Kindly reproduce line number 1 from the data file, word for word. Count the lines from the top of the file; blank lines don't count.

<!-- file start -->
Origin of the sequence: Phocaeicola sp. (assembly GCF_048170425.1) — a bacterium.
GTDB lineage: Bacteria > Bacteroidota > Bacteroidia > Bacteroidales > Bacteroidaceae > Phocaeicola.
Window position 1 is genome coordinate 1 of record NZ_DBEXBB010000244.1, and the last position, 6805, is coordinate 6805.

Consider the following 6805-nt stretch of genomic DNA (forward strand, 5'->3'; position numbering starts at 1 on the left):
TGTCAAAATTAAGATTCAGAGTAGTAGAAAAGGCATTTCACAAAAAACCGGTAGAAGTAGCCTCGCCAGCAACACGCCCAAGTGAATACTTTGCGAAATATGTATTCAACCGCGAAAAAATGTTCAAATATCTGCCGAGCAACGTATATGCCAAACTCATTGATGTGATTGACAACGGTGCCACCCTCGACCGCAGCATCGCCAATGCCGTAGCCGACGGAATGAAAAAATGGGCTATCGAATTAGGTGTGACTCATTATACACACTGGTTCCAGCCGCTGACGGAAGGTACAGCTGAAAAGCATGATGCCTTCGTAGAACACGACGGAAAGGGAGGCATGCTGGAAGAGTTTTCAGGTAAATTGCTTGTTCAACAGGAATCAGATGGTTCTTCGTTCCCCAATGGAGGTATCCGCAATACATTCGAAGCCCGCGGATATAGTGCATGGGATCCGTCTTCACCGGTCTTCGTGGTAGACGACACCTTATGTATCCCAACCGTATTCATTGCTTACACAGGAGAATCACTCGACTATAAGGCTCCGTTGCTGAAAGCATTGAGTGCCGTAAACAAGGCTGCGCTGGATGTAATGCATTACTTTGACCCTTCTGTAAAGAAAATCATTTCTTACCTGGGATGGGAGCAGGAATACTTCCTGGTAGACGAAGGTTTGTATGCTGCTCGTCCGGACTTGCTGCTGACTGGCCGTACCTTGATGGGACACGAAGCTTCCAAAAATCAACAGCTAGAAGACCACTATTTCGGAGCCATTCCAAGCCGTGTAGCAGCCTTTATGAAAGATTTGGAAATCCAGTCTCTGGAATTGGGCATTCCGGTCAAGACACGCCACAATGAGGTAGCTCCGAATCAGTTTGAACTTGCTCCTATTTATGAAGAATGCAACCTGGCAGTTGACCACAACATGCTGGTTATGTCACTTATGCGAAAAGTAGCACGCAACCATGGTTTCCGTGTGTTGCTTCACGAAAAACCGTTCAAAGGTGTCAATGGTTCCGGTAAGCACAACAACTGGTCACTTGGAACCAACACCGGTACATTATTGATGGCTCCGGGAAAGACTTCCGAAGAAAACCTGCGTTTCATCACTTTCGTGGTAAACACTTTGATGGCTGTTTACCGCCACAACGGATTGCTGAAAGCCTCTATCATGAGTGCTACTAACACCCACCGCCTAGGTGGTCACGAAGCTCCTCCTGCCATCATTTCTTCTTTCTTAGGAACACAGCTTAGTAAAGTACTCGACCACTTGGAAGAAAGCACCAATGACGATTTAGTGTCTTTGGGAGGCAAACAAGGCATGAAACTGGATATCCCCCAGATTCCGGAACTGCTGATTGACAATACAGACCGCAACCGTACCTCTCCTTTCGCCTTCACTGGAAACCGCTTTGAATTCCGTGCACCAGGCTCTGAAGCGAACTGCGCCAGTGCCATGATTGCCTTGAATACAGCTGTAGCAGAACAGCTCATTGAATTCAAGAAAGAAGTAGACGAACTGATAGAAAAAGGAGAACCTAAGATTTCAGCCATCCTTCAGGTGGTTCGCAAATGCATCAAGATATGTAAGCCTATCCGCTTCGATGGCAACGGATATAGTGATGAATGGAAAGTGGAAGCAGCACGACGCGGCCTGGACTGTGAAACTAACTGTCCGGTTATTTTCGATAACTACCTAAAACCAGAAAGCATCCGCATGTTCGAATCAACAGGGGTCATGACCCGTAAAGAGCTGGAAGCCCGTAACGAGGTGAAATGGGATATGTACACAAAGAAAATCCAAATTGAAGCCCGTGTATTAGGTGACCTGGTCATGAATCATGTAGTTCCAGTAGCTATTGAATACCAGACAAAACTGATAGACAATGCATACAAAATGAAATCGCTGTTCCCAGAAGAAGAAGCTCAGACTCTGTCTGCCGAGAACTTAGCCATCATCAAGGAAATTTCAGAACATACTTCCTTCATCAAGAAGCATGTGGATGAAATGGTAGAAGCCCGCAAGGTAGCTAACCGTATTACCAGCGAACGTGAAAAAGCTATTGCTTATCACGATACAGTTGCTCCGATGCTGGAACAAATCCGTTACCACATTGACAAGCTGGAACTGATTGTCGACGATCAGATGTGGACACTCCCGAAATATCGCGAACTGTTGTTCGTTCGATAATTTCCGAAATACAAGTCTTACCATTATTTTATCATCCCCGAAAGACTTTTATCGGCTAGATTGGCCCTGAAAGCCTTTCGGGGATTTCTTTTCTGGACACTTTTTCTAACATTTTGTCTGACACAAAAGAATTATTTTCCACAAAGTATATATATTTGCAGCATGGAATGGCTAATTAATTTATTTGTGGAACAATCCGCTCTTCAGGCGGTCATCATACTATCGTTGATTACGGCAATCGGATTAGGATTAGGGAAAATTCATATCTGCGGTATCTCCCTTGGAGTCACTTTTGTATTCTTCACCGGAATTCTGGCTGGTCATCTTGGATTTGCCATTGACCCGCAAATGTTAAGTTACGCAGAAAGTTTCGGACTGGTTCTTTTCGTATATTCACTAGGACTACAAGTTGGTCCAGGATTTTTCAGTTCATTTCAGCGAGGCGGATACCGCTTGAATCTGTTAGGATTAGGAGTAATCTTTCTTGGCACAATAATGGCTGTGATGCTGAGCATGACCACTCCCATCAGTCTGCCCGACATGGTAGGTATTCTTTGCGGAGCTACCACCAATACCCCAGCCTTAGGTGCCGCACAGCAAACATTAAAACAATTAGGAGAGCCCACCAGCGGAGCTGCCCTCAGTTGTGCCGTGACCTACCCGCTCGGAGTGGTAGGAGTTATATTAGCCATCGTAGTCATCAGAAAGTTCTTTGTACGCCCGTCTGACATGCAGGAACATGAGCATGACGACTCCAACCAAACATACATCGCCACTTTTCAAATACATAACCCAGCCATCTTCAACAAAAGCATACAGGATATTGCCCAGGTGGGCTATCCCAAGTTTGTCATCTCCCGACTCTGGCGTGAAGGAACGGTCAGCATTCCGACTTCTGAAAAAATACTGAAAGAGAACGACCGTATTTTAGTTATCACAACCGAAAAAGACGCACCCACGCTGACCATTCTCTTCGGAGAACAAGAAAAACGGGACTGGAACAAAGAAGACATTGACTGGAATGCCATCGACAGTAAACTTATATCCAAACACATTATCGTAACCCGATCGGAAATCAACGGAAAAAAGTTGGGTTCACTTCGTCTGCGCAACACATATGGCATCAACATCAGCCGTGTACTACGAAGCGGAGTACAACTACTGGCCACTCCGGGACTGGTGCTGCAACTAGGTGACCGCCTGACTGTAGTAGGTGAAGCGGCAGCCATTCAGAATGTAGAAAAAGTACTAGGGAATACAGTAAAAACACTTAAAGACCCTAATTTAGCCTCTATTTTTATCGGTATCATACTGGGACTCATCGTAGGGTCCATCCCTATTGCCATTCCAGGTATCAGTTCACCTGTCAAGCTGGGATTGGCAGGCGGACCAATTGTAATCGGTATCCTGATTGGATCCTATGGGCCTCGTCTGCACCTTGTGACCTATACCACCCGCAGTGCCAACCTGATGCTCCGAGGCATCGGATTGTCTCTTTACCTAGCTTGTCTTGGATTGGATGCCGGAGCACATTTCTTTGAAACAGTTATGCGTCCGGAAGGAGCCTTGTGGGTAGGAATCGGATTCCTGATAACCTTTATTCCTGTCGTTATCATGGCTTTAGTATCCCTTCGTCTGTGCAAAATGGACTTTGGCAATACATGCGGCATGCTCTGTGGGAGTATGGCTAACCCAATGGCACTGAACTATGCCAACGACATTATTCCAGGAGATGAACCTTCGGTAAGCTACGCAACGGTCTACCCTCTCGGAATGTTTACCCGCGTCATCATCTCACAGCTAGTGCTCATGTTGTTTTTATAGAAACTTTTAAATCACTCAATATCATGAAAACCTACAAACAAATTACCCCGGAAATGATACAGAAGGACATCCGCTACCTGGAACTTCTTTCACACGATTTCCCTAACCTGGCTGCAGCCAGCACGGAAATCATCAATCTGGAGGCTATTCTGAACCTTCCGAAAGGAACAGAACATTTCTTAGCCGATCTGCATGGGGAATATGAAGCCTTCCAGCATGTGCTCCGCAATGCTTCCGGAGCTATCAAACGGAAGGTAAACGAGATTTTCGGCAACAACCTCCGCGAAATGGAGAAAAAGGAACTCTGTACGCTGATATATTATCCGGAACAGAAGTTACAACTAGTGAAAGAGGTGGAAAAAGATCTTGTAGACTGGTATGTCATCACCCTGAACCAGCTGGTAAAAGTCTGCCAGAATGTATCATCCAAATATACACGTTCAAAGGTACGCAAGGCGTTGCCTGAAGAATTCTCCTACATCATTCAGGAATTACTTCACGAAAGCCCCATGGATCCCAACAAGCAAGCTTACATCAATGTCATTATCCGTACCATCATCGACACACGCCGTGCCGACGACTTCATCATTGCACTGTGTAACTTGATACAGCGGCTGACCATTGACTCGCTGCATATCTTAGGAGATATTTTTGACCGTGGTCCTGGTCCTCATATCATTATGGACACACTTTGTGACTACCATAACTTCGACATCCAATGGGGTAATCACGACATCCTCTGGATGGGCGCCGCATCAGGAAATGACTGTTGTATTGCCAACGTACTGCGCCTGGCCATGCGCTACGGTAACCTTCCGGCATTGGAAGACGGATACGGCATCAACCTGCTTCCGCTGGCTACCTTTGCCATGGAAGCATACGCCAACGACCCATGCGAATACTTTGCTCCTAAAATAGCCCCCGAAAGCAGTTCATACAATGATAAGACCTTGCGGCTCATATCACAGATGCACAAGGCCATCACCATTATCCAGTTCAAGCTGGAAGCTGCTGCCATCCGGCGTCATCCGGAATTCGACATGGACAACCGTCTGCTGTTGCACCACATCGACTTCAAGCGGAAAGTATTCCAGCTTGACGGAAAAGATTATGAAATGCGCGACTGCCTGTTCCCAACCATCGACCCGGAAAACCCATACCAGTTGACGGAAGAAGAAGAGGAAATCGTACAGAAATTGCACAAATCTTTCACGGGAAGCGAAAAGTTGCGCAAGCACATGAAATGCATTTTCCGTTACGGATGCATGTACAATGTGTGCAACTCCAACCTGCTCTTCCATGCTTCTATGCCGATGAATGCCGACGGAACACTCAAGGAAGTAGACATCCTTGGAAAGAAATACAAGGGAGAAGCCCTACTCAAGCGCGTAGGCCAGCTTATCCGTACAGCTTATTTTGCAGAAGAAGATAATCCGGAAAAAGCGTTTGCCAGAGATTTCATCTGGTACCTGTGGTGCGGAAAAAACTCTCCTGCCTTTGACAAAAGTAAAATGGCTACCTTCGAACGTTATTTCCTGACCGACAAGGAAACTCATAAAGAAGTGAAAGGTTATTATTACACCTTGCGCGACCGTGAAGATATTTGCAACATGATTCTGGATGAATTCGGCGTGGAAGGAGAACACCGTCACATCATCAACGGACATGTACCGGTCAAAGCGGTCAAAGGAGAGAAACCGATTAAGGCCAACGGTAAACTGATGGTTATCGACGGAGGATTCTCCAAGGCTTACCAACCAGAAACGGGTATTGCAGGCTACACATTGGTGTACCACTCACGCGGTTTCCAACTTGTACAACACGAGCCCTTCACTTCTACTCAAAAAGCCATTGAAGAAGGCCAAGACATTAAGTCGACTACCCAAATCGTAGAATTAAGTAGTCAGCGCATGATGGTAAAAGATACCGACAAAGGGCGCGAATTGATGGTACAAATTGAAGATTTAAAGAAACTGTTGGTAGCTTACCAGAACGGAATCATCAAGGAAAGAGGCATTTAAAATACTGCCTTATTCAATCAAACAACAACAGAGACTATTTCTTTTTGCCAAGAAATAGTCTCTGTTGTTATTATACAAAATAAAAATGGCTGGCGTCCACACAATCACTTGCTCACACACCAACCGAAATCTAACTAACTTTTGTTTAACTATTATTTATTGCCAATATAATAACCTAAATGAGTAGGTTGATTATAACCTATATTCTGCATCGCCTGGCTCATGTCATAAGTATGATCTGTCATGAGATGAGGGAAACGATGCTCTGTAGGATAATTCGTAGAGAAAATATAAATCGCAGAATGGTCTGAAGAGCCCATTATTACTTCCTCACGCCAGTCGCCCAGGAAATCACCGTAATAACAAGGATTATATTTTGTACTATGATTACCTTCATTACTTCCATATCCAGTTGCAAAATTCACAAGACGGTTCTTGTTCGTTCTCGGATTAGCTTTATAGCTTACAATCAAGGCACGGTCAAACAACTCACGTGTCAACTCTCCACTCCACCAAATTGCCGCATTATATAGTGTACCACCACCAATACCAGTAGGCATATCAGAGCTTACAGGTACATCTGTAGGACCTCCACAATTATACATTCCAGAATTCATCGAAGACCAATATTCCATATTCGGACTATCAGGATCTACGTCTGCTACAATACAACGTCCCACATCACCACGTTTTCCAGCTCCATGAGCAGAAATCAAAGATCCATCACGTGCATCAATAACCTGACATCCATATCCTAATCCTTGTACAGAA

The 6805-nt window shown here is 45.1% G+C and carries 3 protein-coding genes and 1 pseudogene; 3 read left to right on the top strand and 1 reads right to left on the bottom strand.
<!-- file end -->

Origin of the sequence: Phocaeicola sp. (assembly GCF_048170425.1) — a bacterium.